I couldn't resist sneaking in some Summersville
By the early afternoon, I was getting uncomfortably hot and was really rather shopped out, so I had a little stroll around the outside of the palace, which has the most amazing views of London sprawling away to the south.

I returned inside for the last hour and wandered around the exhibition pieces, which we were politely asked not to photograph. We were allowed to take pictures of this knitted village though, which was brilliant.

Whilst outside, I had a quick look at Twitter to see if anyone had mentioned the show. Angela from This is Wiss had tweeted to say that she was helping out on the Ray-Stitch stand so when I went back in I went along to meet her which was lovely as I have been reading her blog for some time now.

Overall, I was pleased to be able to stock up on such lovely yarns and supplies in one place but was rather disappointed by the lack of inspirational content; it seems unfair to ask people to pay £15 to shop when you know that it would have cost the stallholders a small fortune to be at the show.

Travelling home on the coach, I managed to finish the shawlette I stared in this post. It needs blocking to finish it, which I have never attempted before, but I will poop back again soon to show you the results.

I can't wait to get started on my next project now that  have lovely new needles and really lovely yarn so I will be getting lost in Ravelry for a few hours to decide on a project.

What are you working on at the moment?

Thanks for reading,
Beth x

Friday, 12 October 2012

Rainbow Blue Hat

Hi folks, this is just a flying visit before I head out into the cold wet night for another night shift. I know I have been neglecting my poor little blog of late but the painting is getting there and I will soon have some time for making and writing again. I can't wait.

I conquered (sort of) the Magic Loop technique in knitting with more help from Bex and got to work on a hat for the littlest, which he requested be a 'rainbow hat, but with just blue'. Hmmm.

Unfortunately, the end result was not a stunning success and is rather too small for his head, so it's back to the drawing board. I made a few mistakes too but I wanted this to be my practise hat with the new technique before hopefully moving on to greater things.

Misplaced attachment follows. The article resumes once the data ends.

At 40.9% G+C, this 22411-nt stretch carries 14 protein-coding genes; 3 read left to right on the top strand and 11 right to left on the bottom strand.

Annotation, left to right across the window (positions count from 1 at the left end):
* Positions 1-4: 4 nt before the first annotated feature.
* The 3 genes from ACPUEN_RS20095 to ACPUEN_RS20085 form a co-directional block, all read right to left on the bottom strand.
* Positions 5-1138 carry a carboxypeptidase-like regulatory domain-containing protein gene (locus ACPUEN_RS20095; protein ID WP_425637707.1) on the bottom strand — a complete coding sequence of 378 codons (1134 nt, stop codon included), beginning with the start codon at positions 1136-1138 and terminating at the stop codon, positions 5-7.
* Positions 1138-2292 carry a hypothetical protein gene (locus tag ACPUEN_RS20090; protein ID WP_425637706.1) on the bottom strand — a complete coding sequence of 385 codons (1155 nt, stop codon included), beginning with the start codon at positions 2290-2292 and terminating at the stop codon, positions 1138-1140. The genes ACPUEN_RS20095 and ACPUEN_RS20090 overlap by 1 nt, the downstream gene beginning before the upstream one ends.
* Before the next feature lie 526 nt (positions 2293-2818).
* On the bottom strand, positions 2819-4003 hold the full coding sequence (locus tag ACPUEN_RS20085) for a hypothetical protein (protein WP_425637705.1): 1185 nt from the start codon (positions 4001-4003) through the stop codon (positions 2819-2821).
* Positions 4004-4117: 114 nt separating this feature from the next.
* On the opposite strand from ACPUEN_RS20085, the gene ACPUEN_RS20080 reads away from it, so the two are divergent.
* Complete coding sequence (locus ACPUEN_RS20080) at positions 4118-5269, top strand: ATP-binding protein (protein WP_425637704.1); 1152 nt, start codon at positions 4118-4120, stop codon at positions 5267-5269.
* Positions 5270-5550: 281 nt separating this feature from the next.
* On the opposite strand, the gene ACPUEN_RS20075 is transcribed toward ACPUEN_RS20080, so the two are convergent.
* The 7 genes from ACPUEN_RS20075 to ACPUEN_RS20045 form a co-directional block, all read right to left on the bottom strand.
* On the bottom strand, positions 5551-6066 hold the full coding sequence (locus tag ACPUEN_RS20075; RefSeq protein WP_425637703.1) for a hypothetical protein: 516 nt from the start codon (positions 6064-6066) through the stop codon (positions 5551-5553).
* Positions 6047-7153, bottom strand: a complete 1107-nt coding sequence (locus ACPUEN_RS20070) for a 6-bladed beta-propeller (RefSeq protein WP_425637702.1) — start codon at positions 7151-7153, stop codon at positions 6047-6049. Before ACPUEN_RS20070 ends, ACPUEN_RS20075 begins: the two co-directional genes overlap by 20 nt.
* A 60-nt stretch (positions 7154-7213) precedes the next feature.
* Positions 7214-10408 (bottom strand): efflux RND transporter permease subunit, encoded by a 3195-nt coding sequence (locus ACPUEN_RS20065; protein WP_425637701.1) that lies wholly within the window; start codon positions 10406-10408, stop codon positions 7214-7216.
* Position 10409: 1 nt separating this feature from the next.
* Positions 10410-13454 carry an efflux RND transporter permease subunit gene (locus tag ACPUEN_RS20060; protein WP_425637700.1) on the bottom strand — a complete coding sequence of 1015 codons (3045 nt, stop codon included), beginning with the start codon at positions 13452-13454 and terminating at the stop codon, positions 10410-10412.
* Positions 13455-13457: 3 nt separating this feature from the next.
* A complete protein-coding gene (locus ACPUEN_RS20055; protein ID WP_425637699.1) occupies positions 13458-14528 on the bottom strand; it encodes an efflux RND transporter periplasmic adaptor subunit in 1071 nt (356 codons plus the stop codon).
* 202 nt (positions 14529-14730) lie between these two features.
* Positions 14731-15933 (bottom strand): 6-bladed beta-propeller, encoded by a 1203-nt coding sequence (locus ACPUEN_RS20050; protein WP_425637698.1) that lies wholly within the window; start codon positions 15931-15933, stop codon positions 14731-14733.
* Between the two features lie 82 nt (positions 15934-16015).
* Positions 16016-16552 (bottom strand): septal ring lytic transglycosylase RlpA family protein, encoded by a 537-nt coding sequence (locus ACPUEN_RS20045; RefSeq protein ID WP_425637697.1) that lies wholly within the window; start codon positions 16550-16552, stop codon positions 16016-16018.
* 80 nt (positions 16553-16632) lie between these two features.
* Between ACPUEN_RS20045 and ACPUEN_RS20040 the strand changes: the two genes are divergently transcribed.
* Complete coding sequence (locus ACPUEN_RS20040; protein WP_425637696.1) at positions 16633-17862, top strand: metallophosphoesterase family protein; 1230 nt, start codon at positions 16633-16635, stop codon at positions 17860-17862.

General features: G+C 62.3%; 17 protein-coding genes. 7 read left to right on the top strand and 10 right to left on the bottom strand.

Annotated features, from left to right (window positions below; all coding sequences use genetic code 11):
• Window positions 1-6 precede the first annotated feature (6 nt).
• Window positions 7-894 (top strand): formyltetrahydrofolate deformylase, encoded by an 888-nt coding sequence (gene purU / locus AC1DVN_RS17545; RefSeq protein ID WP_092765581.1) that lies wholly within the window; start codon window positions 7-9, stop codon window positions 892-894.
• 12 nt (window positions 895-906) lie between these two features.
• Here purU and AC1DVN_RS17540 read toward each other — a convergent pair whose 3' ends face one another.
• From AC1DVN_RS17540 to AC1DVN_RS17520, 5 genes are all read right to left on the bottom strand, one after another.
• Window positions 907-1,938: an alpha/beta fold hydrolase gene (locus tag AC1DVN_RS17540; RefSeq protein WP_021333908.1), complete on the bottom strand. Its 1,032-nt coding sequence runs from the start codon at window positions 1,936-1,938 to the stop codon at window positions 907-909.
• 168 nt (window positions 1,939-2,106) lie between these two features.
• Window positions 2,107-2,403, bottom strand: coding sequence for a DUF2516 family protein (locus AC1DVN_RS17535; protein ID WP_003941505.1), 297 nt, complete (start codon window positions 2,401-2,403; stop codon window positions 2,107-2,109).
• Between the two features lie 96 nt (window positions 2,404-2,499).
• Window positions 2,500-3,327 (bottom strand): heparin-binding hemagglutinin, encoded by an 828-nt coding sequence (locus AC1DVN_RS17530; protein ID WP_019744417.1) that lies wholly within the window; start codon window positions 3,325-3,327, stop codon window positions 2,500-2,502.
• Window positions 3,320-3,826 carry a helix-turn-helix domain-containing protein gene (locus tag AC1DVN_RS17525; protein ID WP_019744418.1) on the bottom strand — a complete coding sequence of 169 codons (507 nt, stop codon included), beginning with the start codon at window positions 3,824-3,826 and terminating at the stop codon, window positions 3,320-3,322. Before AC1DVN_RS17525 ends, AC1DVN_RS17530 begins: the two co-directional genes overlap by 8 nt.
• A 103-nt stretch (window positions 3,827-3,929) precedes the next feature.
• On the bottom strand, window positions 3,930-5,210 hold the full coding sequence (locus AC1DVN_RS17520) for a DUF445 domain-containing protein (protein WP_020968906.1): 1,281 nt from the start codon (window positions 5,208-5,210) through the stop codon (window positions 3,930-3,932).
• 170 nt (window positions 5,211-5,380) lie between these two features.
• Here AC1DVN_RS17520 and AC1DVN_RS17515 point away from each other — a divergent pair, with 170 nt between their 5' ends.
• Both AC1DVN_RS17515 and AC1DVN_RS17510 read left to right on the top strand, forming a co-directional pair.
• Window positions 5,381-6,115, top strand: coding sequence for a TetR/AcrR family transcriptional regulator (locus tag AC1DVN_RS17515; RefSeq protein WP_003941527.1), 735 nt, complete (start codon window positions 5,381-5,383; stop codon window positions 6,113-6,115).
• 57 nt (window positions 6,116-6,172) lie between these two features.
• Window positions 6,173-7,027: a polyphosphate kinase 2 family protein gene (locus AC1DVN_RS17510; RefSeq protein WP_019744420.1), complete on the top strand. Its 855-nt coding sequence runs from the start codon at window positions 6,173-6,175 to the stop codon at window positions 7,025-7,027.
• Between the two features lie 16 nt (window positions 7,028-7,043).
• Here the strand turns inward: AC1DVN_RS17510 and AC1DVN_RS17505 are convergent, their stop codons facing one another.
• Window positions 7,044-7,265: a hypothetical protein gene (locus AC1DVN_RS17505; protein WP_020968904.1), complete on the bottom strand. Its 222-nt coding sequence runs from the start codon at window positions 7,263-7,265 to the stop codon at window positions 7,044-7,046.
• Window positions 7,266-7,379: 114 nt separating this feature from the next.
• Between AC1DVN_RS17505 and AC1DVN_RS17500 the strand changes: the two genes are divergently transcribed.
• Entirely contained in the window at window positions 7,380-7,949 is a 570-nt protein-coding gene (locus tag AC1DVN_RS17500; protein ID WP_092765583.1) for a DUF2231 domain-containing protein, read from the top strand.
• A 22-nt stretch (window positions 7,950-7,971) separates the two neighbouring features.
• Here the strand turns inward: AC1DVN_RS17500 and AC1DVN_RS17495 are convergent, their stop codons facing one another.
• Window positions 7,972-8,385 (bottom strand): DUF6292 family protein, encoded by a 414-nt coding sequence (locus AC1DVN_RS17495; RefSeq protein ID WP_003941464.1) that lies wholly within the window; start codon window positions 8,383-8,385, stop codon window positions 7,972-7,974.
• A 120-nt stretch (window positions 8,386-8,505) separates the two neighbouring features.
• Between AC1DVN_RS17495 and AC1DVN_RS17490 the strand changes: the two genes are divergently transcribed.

On Sunday morning I will be getting up very early to go to Ally Pally, to the Knitting and Stitching Show. I have been looking forward to this (and saving my pennies) for ages, so I will let you know how it goes.
Thanks for stopping by,
Beth x

Wednesday, 3 October 2012


I don't seem to have found my crafting rhythm again yet since the children have gone back to school. The youngest is only doing two and a half hours of a morning until November, which is rather less than the three full (school) days he was getting at nursery and I spend my mornings frantically trying to fit in as much domesticity as I can so that he can have my attention in the afternoon. I have also been painting the bay windows at the front of the house (inside and out) but it has been tricky to fit this around everything else with the added element of the weather.
For a few weeks all my stuff was left in an awful muddle because I just couldn't get around to sorting it all out. The fact that this room is in the attic, and is accessed by a fold-down ladder which is only out when our time-share teenager is here means that it is very easy to ignore a mess as nobody can see it.
The need to get my sewing machine out and make some things for the SnB swap I'm participating in necessitated a quick tidy but there is still lots to do.

You can't really tell from the pictures, but there are several large Ikea bags stuffed behind the desk in the eaves space that need to be sorted out. Also when Mr Magpie brought my white drawer unit up, it got turned on it's side. I'll let you use your imagination as to the state of the drawers, in which I keep all my tiny oddments including needles, beads, ribbons and lots of other small objects. Picture, if you will, some kind of haberdashery soup and you'll get the idea. Still plenty for me to be getting on with before I can relax into creation up here.

I know that this yarn should really be packed away from moths and sunlight but it looks so pretty!

Just out of interest, this is the other side of the room. The bed is a double, so you don't really have to sleep squashed under the eaves, although I have done exactly that on occasion (sometimes we sleep up here when family comes to stay, we frequently play musical bedrooms in this house).

I'm actually getting quite excited about the SnB swap. It's the first time I've ever done one and I can already tell it won't be my last. This is a 'round robin' swap, consisting of five rounds. Every few weeks we pass the bags along having placed in our item for that round. There are five rounds altogether. Week one was yarn, week two accessories, last time it was a pattern and this week a handmade item (hence the need for me to sort out the craft space). The last item is something edible or drinkable.

None of us know who is getting what for who and the rounds mean that we get to choose things for five different people and our own bags will be a deliciously varied mixture, but hopefully chosen with the recipient in mind. I can't show you what I have made for the handmade round until the swap is completed but it was something new for me and I may now have to make something similar for myself.
My knitting is coming along well and will hopefully be finished soon. I even found some foam blocks at a charity shop last week which I'm reliably informed are brilliant for blocking on (more on that another time).
My Smoothie-hat knitting also got me thinking about trying to knit some hats for the Magpies again (questionable results achieved last time a few years back). I fancy trying to knit 'in the round' and need to have a play with some different techniques. If anyone has any advice I'd love to hear it. I'd also like to hear about any other hat disasters because it will make me feel better.